Discover the Changes That Sell
Discover the changes that sell. Value is transformation. Value is a change in someone's circumstances, their experience, or their past experience. When we give someone value, which is a phrase that we use a lot in very strange ways, what that really means that we've made a change for them. Something about what we've done, about the product we've sold them, about the program we've put them through, about the service we've delivered to them has changed something in their life. It's a job done. It's those key valuable outcomes delivered, but more than that, it's a story. And if we can tell a tiny little story about the change they're going to experience, we can make that value incredibly real for them. We can make them feel like, yes it's worth it. It's worth whatever price you're charging for it. You illustrate the key valuable outcomes of your offer by describing the changes your customers will see to their circumstances, which goes beyond just the immediacy of your product and what it'...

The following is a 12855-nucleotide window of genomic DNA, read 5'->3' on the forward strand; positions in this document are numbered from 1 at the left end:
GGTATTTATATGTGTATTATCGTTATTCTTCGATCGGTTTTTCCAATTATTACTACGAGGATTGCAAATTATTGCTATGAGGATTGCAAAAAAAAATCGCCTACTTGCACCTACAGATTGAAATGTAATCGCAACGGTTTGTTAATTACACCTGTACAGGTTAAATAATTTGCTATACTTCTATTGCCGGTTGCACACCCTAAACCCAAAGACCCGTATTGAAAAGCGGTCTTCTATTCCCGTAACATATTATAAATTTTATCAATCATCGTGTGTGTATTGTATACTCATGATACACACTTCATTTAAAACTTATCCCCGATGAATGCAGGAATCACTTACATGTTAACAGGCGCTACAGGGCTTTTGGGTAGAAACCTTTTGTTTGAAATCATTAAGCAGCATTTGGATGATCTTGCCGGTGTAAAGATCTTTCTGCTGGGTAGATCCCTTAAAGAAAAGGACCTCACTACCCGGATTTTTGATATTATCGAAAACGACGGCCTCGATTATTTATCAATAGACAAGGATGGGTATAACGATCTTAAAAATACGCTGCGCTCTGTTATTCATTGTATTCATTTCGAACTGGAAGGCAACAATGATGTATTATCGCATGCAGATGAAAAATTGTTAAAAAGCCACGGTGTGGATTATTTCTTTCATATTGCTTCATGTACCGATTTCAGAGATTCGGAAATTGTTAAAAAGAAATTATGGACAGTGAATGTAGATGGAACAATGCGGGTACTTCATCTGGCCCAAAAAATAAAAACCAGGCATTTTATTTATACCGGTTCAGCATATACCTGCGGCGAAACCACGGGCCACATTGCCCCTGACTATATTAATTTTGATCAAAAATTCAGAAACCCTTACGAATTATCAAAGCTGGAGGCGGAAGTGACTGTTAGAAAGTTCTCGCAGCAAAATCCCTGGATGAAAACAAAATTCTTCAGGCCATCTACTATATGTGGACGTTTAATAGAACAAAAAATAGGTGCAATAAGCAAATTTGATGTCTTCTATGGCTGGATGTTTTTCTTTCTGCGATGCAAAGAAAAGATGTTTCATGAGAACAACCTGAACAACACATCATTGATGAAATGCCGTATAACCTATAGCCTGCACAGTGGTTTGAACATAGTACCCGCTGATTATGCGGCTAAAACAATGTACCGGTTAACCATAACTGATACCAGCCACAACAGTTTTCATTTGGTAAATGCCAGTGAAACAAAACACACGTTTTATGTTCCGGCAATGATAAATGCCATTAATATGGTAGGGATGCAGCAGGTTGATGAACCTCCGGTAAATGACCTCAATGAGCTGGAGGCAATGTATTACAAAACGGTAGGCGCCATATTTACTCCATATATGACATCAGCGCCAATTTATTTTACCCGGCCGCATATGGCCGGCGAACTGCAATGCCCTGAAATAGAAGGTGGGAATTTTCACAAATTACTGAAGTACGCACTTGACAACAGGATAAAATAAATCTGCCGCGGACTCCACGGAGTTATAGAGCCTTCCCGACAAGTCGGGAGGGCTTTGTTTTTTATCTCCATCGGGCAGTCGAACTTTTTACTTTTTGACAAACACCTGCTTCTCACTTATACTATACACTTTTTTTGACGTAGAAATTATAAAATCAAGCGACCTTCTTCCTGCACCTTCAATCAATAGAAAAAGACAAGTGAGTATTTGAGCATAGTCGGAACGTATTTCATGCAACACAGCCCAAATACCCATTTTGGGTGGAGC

s going to do for people. So to go back to our ax metaphor. The ax that you create is a tool that helps people chop wood that they can turn into a campfire, which ultimately leads to s'mores because that's what's important about an ax, s'mores. (laughing) Now, we all know that s'mores are delicious, right? And all of the variations on s'mores are also delicious. And it's also very far removed from that ax you sold them. Here's the thing. The ultimate change that your customers find really valuable is probably gonna be pretty far removed from the product or service that you're selling as well. Even with something like Airstory where the final product, the change in the circumstance might be that you get your byline on more and more of the company blog posts and those blog posts are driving more and more traffic or more and more sales and conversions for the company that you work for. That's pretty far removed from collaborating on projects or from this piece of writing software. But that's what's important. That's the change that's important. And so the difference between your product and the outcome and the story that's really important to your customer, might be as different as an ax and some s'mores. Now, maybe you chop wood for different reasons. You know, you could substitute a lot of different things for this final picture. You could substitute a beautiful hipster couple cuddled by the campfire in their Pendleton blankets, like it could be that kind of a story. It could be a story about saving lives in the wilderness. There's a lot of different stories that you can tell. You get to choose the story that you think is going to be most impactful for the exact customers that you serve. I happen to think s'mores are most impactful so that's what I chose here. But again, kinda tell this story to make it as simple as possible. If I wanted to sell this ax, I might say something like my ax makes chopping the wood you need for a roaring campfire easy and hassle-free, so you could practically taste the s'mores. If somehow I could develop an ax that just made chopping wood and getting the whole experience going, easy peasy, hassle-free, you didn't have to worry about proper form or how buff I was, but that was the journey that ax was setting me on, the journey to s'mores. Like that's an ax that sells itself. At least in my world. Now this you might start to notice is where product development and marketing start to actually bleed together. Because when we talk about that, the s'mores element of the story, that's a little less influencing our product development and a little bit more influencing how we're going to sell it, but this really is, where these things start to come together, marketing should be a part of your product development process and product development really should be a part of your marketing process. The more you can blend those things together, the more you know that the product that you're developing is gonna sell easily and the more you know the marketing that you're developing is going to actually work for the product that you built. Let's look at our real life company examples here as well. So going back to Bombas. Buying a bundle of Bombas, say that three times fast, makes finding your favorite pair of socks simple. Just reach in your drawer. So remember how I said, they simplify things by selling socks 12 at a time or six at a time? I have done this by the way. I have bought a bundle of socks. I have thrown out a bunch of other socks that had holes in them and we're not fit for human wearing and replaced them by these wonderful comfy socks and so now every time I reach in my sock drawer I know I'm pulling out a great pair of socks. That's not world changing, but it is life changing. When you can wake up in the morning and have the confidence that whatever you pull out of your drawer is gonna make you feel really good. That's a great value proposition. It's a great story to tell about your product. So I made that up. I don't think they actually use that. They can steal it if they'd like. Bombas call me. Airstory. Creating your collaborative writing projects with Airstory removes all the hassle. Write more, search for your notes less. Again, that story write more, search for your notes less. That's that change. That's how I'm illustrating those key valuable outcomes. Yes, I'm gonna remove the hassle. Yes, I'm gonna help you collaborate on writing projects. That's the job to be done. But most importantly, I'm gonna help you write more and search for your notes less. That's the change Airstory is gonna create for you. With CoCOMMERCIAL it's stop wasting time on Google. We offer unprecedented access to people with the experience and expertise to answer your business questions fast. So the story piece is a story I just told you. Stop wasting time on Google. What business owner does not have the experience of having that business question, like the how do I do this, how do I do that? You don't know what words to use. You don't know how to get a personalized answer that's not something that's made for a Silicon Valley startup or a Wall Street company or a mom and pop shop on main street. You need something just for you and so you're Googling and you're Googling and you're Googling and you're trying to find this thing and you're going down the Google rabbit hole. We all have that story that we can rely on and so when I tap into that story and say, hey I can help you change that story by doing these things that you need done, makes it really easy. Makes it really, really easy to say exactly how we can help and exactly why you should become a member. Because what we've done is essentially create three pieces that you can use to create a value statement. Just like the nice, short, concise compelling ones I just created for those three examples. So what you're gonna do is you're going to combine that job to be done, that one job to be done that you know is really gonna sell this product. Then one, two or three of your key valuable outcomes. Those elements of value, those cliche things that everybody's selling, but that everybody wants. You're gonna add those in there too. Add that into the recipe. And then you're gonna tell a little tiny itty bitty story about how your product is gonna change peoples' circumstances. How you're gonna get them to s'mores faster. How you're gonna get more writing projects done. How you're gonna stop wasting so much time on Google. How you're gonna know that every time you reach in your sock drawer you're gonna get a great pair of socks. So job to be done, plus key valuable outcome, plus change in circumstances, helps you create a value statement or a value proposition that tells people exactly what they're getting when they buy, exactly why they need it and how it's gonna create a great change in their life.